HealthDay News — An animal tranquilizer, xylazine, is increasingly linked to drug overdose deaths across the United States, health officials say.
According to a new report from the U.S. Centers for Disease Control and Prevention, xylazine has turned up in overdose deaths in 25 of 38 states examined. In 2019, xylazine contributed to death in 64 percent of cases and almost always also involved fentanyl. The drug is mixed with opioids, such as fentanyl or heroin, to enhance their effects, but this cocktail can increase sedation and respiratory depression.
“The detection of xylazine in multiple jurisdictions is concerning and warrants continued surveillance to inform overdose response and prevention efforts given that naloxone administration may not be as effective when xylazine is mixed with opioids,” Mbabazi Kariisa, Ph.D., from CDC Division of Overdose Prevention at the National Center for Injury Prevention and Control, and colleagues write.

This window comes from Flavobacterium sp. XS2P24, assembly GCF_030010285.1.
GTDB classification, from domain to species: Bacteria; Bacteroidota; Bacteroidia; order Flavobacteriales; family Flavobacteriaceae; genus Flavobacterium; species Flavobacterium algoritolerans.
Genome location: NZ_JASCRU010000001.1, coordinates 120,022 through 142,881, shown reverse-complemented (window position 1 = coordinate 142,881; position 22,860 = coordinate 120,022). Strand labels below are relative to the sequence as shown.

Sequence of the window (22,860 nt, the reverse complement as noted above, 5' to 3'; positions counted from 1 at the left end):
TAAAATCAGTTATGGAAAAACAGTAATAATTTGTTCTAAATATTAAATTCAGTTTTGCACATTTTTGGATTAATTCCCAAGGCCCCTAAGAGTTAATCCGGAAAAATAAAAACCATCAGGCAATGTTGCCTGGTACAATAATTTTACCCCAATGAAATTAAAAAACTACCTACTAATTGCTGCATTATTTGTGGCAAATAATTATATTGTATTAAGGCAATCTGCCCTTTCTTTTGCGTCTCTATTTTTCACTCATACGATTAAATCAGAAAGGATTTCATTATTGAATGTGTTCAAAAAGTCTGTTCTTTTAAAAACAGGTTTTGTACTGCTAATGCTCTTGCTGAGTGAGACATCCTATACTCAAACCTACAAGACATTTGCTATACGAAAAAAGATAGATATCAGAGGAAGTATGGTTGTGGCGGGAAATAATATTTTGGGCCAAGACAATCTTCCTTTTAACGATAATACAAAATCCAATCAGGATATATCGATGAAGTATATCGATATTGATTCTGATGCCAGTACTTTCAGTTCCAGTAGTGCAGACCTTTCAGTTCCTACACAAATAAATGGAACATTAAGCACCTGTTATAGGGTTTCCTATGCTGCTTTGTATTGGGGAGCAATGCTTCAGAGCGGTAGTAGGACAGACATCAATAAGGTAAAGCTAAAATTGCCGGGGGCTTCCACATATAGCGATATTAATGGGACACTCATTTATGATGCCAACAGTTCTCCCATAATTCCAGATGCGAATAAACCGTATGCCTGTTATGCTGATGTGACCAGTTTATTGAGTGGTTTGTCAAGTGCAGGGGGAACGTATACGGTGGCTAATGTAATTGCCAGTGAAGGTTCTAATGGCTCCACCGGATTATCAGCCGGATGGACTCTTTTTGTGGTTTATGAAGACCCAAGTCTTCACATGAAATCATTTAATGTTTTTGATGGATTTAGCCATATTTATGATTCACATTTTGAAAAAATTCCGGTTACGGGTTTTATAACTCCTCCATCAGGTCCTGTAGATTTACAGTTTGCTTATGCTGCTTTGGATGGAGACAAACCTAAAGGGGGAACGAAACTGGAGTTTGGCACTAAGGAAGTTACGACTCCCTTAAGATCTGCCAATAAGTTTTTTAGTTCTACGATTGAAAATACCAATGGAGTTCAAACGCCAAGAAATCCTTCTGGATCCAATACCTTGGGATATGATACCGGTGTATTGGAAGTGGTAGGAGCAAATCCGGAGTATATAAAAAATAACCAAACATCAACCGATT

The drug naloxone can reverse effects of an opioid overdose, but xylazine is not an opioid, so naloxone may not work well in these users. Still, since xylazine is usually paired with opioids, it should always be given, Kariisa said, adding that, “As there is no pharmaceutical antidote for xylazine, immediate supportive care such as respiratory and cardiovascular support is especially critical.”
Xylazine is used in veterinary medicine to sedate animals and is not meant for use in humans.